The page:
As ADK (Adirondack Mountain Club) continues to monitor the spread of novel coronavirus (COVID-19), ADK has developed the following risk management protocols for in-person programs which include our day hike and trailless backpacking series. The risk of contracting COVID-19 during an ADK program cannot be eliminated, but we have identified mitigation strategies to reduce that risk in a pre-vaccine environment. With those strategies in place, we believe the risk can be managed appropriately.

Backcountry Water Monitoring Training Webinar
July 10

Join ADK, the Adirondack Park Invasive Plant Program (APIPP), and the New York Natural Heritage Program in this webinar to learn how you can help detect aquatic invasive species in the Adirondacks. The training will cover invasive species identification and the implementation of Backcountry Water Monitoring Protocols.

Cost: FREE.
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Backcountry Water Monitoring Day Trips

Interested in safeguarding remote Adirondack waterbodies against invasive aquatic species?  The Backcountry Water Monitors Project encourages volunteers to find and report aquatic invaders before they become established.  Early detection through citizen science can help mitigate the potential spread of species like Eurasian watermilfoil, water chestnut, zebra mussels, and spiny water flea (to name a few).  Certain destinations will require a personal canoe or kayak to reach our surveying sites.  Reach out to our Backcountry Water Monitoring Trip Leader (maggie@adk.org) with questions pertaining to any of the trip itineraries below.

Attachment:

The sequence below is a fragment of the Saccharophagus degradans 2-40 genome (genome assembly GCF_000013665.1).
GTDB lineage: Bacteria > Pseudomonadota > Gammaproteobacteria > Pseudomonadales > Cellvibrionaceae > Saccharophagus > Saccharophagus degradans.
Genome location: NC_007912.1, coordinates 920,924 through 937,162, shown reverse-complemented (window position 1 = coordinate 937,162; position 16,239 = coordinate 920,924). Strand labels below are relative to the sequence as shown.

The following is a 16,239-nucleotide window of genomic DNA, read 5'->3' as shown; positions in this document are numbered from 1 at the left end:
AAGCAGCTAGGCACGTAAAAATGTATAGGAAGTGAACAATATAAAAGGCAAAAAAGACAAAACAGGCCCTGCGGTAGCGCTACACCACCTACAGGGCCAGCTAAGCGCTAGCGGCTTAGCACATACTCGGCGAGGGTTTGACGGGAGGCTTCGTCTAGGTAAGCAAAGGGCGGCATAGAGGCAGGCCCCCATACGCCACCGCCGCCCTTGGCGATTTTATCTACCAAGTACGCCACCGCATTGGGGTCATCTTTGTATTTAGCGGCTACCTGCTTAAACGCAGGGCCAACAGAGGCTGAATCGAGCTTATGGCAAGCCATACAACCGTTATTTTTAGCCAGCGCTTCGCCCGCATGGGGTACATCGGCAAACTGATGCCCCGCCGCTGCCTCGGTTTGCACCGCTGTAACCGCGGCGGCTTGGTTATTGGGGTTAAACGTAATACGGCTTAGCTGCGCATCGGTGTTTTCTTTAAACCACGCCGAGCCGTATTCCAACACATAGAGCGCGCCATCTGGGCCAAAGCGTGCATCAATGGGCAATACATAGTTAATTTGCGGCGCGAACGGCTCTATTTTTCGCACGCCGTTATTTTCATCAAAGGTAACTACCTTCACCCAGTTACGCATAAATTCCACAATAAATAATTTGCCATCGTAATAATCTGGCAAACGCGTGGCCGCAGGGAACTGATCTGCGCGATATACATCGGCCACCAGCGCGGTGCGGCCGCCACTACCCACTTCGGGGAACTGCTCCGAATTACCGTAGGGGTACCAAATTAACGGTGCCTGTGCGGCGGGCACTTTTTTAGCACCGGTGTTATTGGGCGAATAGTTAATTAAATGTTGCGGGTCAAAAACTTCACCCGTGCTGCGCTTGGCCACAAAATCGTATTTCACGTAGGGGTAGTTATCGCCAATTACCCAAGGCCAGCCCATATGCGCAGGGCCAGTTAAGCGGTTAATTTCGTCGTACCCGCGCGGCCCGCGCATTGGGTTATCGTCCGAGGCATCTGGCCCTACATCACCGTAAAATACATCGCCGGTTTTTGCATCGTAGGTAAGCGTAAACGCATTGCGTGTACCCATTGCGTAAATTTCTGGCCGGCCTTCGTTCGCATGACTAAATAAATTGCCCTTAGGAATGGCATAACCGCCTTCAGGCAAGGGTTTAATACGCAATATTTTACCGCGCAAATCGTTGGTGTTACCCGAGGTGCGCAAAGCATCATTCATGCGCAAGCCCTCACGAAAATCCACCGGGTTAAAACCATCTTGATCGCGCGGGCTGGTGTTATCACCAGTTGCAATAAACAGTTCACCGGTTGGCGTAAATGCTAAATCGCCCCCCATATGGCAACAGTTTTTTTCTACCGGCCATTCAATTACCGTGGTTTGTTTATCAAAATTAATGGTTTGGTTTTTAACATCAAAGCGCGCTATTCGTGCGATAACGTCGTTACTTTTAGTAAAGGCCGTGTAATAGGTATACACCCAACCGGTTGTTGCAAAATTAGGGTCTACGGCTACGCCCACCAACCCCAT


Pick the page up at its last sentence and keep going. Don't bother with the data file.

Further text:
Cost: FREE, includes use of group gear.

McKenzie Pond, 6+ miles round-trip
July 11
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Cooper Kiln Pond, 6 miles round-trip
July 17
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Pink Pond, 3+ miles round-trip
July 24
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Jackrabbit Trail Ponds, 6+ miles round-trip
August 1
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Grass, Meadow, and Kidney Bean Ponds, 5+ miles round-trip
August 15
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Cranberry, Rhododendron, and Lillypad Ponds, 5+ miles round-trip
August 21
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Backcountry Water Monitoring Overnight Trips

Interested in safeguarding remote Adirondack waterbodies against invasive aquatic species with an ADK guide?  Early detection through citizen science can help mitigate the potential spread of species like Eurasian watermilfoil, water chestnut, and zebra mussels (to name a few). These camping opportunities will utilize ADK’s pack rafts to survey faraway ponds.  Reach out to our Backcountry Water Monitoring Trip Leader (maggie@adk.org) with questions.

Cost: FREE, includes meals and use of group gear.

Scott Ponds, 14 miles round-trip
August 7-9
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